It is all about creative interactions between science and business."
   - Exactly - grants don't & can't work. Prizes aren't guaranteed to work either but they are mush more likely to inspire innovation & obviously, when they don't they don't cost anything anyway. 

"I am up for the challenge set by Brian Cox and others of making Britain the best place in the world to do science.
Our decisions on tax and spending show we are serious about this."
    - Prove it. The government know prizes work. They have actively refused to even consider them, despite having no actual argument against them (my FoI proved both those statements). Start being serious.

"cash spending on science and research with a £4.6billion ring-fenced budget."
   - Looking at that figure we aren't told how much goes to actual science and how much to pushing the warming and other Luddite scares. Here is my estimate. NERC (Natural environment research Council) gets about £500 million, all of which is must be part of that budget. Professor Jones of climategate fame got £13.7 million from government of which £2.7 million came from NERC (20%) so extrapolating from that the eco-scare stuff must, unless the government produces credible figures, must be assumed to make up about £2.5 billion or more than all of the real science budget put together.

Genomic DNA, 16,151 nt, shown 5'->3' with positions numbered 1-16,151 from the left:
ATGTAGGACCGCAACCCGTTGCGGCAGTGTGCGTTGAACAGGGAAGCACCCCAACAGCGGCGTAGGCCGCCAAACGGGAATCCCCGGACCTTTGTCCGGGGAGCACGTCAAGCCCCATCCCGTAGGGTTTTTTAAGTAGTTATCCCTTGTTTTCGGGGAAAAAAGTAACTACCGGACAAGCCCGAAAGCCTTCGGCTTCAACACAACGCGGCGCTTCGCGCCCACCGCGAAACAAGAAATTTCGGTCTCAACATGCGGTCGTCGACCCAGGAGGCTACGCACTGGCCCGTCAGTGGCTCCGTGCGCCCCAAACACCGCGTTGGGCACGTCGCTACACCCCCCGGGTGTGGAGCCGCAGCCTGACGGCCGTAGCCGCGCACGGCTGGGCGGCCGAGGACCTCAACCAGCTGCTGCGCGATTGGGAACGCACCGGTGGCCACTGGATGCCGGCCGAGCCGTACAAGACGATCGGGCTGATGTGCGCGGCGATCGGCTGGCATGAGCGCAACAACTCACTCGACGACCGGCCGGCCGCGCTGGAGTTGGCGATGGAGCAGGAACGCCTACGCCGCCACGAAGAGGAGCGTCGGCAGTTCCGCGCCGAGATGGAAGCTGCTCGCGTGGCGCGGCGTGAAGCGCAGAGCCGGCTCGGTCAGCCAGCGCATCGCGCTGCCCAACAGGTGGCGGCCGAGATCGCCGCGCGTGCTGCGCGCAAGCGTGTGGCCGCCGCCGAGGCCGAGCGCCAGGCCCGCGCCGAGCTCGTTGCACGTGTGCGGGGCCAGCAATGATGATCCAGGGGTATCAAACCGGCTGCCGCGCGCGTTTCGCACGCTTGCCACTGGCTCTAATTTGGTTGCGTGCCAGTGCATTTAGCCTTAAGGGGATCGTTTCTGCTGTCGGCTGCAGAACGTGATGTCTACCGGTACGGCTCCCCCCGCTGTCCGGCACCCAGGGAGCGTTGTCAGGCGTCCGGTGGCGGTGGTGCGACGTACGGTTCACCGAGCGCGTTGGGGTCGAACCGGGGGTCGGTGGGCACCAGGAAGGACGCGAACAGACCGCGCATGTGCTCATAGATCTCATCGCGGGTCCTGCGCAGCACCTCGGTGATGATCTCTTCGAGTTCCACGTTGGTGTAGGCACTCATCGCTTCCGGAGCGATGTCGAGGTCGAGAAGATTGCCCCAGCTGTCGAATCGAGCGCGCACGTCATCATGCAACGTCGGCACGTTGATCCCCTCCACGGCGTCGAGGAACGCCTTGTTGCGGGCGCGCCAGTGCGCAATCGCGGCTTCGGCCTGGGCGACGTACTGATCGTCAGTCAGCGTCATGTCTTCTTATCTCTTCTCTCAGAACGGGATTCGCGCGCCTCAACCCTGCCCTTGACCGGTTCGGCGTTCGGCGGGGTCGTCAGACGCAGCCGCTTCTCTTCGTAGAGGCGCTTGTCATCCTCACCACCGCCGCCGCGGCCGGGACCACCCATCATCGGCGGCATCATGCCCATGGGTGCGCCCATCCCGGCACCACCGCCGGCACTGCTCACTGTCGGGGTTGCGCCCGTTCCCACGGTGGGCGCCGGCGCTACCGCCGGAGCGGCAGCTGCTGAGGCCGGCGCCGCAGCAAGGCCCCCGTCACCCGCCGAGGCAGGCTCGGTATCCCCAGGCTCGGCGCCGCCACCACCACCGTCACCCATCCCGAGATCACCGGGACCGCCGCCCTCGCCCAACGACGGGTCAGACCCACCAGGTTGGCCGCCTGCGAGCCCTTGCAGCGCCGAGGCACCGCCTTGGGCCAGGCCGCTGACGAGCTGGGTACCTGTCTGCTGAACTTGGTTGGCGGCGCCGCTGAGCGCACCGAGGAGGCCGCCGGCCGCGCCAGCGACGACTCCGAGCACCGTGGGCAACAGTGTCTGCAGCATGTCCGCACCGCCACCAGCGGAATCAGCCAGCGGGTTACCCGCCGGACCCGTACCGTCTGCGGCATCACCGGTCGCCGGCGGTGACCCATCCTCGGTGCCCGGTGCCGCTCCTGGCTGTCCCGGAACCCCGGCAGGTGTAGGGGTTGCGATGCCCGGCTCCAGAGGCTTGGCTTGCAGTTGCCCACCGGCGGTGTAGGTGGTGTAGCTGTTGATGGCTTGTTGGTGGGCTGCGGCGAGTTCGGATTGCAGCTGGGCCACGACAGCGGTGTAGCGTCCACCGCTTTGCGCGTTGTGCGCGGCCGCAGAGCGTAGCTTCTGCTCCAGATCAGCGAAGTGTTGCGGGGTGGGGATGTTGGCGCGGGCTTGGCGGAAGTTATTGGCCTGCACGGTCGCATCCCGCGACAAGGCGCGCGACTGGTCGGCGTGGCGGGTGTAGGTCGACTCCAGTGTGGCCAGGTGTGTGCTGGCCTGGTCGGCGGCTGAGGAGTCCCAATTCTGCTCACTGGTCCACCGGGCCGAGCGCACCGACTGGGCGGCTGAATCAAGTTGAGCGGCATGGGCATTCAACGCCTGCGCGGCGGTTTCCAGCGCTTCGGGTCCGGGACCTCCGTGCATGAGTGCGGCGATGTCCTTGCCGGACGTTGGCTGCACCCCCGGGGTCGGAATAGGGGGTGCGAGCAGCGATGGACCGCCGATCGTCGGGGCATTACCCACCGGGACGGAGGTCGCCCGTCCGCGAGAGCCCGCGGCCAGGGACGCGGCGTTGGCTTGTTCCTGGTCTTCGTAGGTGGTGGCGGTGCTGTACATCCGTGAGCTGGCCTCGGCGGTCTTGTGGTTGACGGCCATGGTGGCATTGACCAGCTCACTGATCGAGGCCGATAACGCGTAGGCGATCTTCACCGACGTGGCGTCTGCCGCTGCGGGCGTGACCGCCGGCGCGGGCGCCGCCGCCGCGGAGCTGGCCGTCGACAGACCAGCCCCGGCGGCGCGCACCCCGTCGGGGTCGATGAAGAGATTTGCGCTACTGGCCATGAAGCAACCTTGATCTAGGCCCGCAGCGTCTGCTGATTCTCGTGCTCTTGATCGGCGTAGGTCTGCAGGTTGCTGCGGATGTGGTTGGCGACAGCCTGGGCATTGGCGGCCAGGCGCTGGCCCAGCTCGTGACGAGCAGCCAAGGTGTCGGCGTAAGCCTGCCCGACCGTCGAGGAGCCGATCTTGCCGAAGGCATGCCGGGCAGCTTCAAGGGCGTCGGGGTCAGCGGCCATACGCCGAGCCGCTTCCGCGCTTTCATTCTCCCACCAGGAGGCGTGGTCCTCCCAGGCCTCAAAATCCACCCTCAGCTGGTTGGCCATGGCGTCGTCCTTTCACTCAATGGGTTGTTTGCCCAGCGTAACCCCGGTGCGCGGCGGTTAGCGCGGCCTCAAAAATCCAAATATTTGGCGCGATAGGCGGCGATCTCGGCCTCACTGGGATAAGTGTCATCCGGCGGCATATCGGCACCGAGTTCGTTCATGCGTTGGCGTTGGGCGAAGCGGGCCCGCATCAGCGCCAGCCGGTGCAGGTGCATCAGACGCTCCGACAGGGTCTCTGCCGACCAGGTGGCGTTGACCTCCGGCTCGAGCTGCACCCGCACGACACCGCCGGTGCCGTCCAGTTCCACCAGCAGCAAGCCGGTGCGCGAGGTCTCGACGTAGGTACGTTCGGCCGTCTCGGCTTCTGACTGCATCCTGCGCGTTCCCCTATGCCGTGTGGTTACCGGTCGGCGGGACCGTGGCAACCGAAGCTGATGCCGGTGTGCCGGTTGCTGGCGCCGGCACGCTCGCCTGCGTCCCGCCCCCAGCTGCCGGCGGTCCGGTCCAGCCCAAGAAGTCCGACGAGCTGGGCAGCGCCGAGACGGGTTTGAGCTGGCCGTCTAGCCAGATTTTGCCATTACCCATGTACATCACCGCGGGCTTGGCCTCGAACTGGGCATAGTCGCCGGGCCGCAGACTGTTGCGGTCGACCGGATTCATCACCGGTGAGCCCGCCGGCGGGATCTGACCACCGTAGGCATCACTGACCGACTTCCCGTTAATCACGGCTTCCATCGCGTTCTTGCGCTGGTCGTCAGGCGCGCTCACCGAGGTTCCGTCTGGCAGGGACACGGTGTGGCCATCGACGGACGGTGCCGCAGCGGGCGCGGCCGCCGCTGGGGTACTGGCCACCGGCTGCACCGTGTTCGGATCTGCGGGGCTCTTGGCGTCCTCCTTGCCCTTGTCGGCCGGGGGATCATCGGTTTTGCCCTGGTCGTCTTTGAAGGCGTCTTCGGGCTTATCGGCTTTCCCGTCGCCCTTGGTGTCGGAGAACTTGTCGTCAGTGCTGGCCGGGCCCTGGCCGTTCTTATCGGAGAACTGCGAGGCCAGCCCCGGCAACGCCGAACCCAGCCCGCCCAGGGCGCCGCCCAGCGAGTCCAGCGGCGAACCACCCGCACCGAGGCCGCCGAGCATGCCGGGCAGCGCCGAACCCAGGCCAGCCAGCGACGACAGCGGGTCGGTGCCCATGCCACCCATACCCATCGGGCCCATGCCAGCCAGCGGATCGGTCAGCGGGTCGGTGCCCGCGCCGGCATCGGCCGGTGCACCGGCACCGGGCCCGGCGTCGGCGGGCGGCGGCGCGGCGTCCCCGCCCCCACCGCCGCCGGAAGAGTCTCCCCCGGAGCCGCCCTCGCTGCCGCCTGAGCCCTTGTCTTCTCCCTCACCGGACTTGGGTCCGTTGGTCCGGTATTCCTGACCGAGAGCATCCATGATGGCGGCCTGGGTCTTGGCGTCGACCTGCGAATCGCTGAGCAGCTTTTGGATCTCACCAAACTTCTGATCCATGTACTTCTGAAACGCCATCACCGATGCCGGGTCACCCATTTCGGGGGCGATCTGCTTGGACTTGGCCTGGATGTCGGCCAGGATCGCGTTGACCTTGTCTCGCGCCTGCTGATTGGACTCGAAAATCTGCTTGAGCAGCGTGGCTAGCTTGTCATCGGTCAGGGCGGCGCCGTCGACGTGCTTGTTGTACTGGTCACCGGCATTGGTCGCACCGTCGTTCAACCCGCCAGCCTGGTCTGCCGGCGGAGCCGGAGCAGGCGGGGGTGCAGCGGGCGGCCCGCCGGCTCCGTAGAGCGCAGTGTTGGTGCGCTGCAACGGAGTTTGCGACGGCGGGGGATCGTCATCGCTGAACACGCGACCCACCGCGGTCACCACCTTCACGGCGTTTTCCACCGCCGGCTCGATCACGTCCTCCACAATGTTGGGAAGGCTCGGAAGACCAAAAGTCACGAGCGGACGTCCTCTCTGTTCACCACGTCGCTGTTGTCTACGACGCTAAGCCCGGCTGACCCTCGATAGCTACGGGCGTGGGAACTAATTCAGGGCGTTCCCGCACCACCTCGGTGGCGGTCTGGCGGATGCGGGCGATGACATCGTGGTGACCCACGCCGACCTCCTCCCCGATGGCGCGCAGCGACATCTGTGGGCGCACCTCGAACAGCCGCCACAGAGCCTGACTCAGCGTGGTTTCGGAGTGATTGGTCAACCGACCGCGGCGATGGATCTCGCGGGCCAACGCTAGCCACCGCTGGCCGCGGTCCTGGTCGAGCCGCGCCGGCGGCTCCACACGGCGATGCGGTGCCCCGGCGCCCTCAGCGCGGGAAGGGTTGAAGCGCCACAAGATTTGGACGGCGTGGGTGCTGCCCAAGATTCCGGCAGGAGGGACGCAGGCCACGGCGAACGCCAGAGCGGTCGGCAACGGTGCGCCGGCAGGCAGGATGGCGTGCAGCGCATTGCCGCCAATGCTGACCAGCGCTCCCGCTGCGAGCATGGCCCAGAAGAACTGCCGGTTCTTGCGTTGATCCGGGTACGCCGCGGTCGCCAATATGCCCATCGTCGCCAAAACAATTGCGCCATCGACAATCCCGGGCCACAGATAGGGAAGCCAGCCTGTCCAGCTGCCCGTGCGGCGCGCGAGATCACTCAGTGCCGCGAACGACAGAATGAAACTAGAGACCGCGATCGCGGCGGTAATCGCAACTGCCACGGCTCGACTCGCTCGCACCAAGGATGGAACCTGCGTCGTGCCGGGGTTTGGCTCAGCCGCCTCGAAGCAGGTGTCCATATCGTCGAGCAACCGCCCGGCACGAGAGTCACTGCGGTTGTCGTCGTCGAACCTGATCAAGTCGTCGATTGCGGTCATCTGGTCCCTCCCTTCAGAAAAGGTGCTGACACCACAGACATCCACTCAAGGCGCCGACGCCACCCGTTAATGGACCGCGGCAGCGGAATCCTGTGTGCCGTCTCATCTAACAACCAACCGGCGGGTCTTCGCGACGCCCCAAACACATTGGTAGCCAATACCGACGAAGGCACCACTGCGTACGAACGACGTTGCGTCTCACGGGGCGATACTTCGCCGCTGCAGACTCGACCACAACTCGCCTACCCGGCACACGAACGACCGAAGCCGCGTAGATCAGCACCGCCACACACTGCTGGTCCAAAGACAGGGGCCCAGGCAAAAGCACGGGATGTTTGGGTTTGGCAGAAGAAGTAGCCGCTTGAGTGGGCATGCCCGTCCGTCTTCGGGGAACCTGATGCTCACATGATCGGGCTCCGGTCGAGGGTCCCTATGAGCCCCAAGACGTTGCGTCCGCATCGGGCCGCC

"Scientific curiosity creates a need for new equipment which makes new science possible.
That creates new knowledge which in turn makes more new technology possible.
Market opportunities are opened up too"

"Prosperity and the power it brings are shifting to new corners of the globe, to countries like China, India and Brazil.
So as the Prime Minister has said, countries like ours are in a global race.
That we face a choice: Sink or swim, Do or decline".
      - and our science and engineering is the only absolute advantage we have

"It is not government who creates the scientific innovation, or translates into growth.
But we can back those who do."
     - That can only be done by prizes. Rewarding the winners not picking them